We use passwords every day - sometimes perhaps not the most secure ones. Yet using them securely can prevent a lot of trouble in the long run. With the vast amounts of sensitive data we now have, our digital identity has become too important to entrust to just one or a few passwords.
Should a password be compromised, i.e. fall into the wrong hands, only a small digital partial identity should be affected by this incident.
Am I already affected?
Many people are probably familiar with the emails asking you to change your password after an attack on your online service provider. Questions like "Where else have I used this password?" can ideally be answered with a "Nowhere".
With services like Have I been Pwned? by Troy Hunt or the HPI Identity Leak Checker dby the Hasso Plattner Institute can be used to search for past data leaks for an email address. Have I been Pwned? can also be used to check whether a password has already been leaked and is therefore considered insecure. If you do not want to submit your password online to Have I been Pwned?, you can alternatively download the entire encrypted password database with SHA-1 or NTLM hashes ( haveibeenpwned.com/Passwords) and check locally for occurrences of your own passwords.
What makes a secure password?
Over time, some methods for creating and keeping passwords have proven themselves. Basically, a password is only good if it is as random as possible. This is called the entropy of a password. If parts of a password are a logical sequence, this reduces the entropy of the password. For example, words found in a dictionary or numerical sequences of calendar dates are not secure password components.
For the highest possible password security, the characters it contains should come from the largest possible data space. A 4-digit password consisting of numbers has only 10,000 possible combinations. If lower case letters are added, there are already 1.6 million. Mixed with capital letters, almost 15 million passwords are possible. If the password also contains special characters, the possible number of 4-digit passwords multiplies to over 81 million.
The more password combinations possible, the longer it takes to decrypt a password in the event of an attack. That's why we recommend using passwords that are as long and random as possible.
But how long is long enough? To be on the safe side, it is advisable to choose a password with 12 characters or longer from a combination of upper and lower case letters, numbers and special characters.
Methods for creating secure passwords manually
In order to think up a password that is as secure as possible, it helps to create a secure pattern that is known only to oneself.
Such a pattern can be, for example, a sentence you have thought up yourself, which is then supplemented with special characters and numbers. The first letters of the words and special characters then form the password.
Today I think up my 1st secure password using this method.
If this password is extended by further special characters, it has a very high entropy and is therefore particularly secure. You don't have to limit yourself to sentences, but can also use haikus or other short poem forms.
Methods for automatic password generation
But even with such a creation tool, it is difficult to generate individual passwords for each service that are sufficiently different from each other and thus actually secure.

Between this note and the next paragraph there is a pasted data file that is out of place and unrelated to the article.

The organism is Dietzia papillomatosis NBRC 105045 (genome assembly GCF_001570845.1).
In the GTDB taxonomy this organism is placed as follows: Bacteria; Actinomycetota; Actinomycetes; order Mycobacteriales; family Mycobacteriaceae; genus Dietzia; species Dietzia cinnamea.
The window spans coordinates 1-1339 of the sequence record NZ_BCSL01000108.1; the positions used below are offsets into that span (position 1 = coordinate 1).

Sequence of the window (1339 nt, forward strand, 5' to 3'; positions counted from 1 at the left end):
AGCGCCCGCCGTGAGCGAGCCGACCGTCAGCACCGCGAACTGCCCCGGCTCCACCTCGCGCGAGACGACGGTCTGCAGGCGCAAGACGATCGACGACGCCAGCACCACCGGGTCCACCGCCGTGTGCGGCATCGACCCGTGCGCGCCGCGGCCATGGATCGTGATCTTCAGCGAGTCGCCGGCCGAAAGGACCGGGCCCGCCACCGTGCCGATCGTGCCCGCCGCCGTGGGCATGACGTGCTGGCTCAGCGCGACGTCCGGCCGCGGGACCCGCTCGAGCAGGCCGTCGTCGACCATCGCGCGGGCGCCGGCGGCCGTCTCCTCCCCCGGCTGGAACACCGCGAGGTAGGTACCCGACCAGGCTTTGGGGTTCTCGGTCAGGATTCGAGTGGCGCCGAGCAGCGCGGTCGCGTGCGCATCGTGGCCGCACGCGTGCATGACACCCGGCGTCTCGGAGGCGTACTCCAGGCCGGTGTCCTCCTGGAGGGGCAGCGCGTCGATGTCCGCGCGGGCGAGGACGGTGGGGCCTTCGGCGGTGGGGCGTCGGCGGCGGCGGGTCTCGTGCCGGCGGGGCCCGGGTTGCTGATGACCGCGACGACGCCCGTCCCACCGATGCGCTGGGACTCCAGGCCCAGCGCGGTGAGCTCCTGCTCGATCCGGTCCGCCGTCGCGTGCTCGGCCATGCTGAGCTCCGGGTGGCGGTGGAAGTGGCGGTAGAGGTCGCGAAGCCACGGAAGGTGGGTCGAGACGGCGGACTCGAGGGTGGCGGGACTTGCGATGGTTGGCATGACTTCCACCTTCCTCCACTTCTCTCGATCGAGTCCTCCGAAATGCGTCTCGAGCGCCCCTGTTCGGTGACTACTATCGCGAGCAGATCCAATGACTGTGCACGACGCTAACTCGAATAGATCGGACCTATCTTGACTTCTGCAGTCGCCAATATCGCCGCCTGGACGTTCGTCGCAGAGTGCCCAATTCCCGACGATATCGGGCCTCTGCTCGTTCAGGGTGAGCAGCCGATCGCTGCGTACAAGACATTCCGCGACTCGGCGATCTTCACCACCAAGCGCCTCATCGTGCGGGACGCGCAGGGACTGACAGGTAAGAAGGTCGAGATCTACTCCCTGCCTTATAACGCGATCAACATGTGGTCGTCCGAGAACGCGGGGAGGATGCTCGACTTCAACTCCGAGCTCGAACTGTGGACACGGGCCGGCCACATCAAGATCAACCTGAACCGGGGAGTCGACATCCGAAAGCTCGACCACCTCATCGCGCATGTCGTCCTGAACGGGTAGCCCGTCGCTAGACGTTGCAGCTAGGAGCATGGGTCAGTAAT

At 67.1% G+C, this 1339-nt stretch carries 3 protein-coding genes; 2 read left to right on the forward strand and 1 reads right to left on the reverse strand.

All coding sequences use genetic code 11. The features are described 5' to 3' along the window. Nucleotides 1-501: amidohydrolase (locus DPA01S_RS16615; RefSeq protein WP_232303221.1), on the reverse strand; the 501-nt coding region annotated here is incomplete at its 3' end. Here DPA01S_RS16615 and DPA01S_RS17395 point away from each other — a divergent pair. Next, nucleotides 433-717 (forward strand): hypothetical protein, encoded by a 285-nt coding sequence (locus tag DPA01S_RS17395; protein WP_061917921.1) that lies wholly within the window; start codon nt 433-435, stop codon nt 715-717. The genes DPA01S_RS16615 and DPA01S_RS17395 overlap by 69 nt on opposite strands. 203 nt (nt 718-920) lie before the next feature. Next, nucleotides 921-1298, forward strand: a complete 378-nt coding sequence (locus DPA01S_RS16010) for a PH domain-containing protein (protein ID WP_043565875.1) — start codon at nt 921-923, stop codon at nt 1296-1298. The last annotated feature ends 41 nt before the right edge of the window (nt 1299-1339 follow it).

A password manager can take a lot of the work out of this - both in creating secure passwords and in managing them. Today, simple password managers are already integrated into every common web browser. The advantage here is the ability of the browser provider to use cloud synchonisation. However, this can also be seen as a disadvantage, as access to one's entire digital identity is entrusted to a foreign cloud. Furthermore, simply filling in credentials for non-browser applications becomes difficult.
A good alternative is a dedicated password manager. Popular password managers include KeePassXC/KeePassDX and 1Password. The applications can be installed on all common devices and store the passwords in encrypted database files. To open these databases, a master password is used, which should be as secure as possible. Via plug-in, web browsers can communicate with the password manager and offer the corresponding access data on individual websites for automatic completion.
In order to synchronise access data between several devices, however, the database file must be available on all devices. This in turn can be synchronised via a cloud, for example. The chosen master password helps to maintain the security of the stored passwords in case the password database should fall into the wrong hands.
How do we work?
We naturally also have to deal with password-protected applications in our daily business. In addition to the greatest possible security, it is also important for us to remain efficient and not to slow down processes with unnecessary hurdles. Therefore, in some of our projects, the use of a dedicated password manager has proven its worth. With this, accesses that are valid for several web services can easily be added to the access data entry with their URLs. Thus, when changing the password of the account, it is not necessary to edit a separate entry for each URL. In addition, this dedicated password manager also allows us to generate tokens for two-factor authentication (2FA), thus providing even more security.
Those are our tips and hints for users for now. More information is available from the German Federal Office for Information Security (BSI). In addition, we already have another blog post in the works in which our Security Xperts deal with the topic of access protection in application development.
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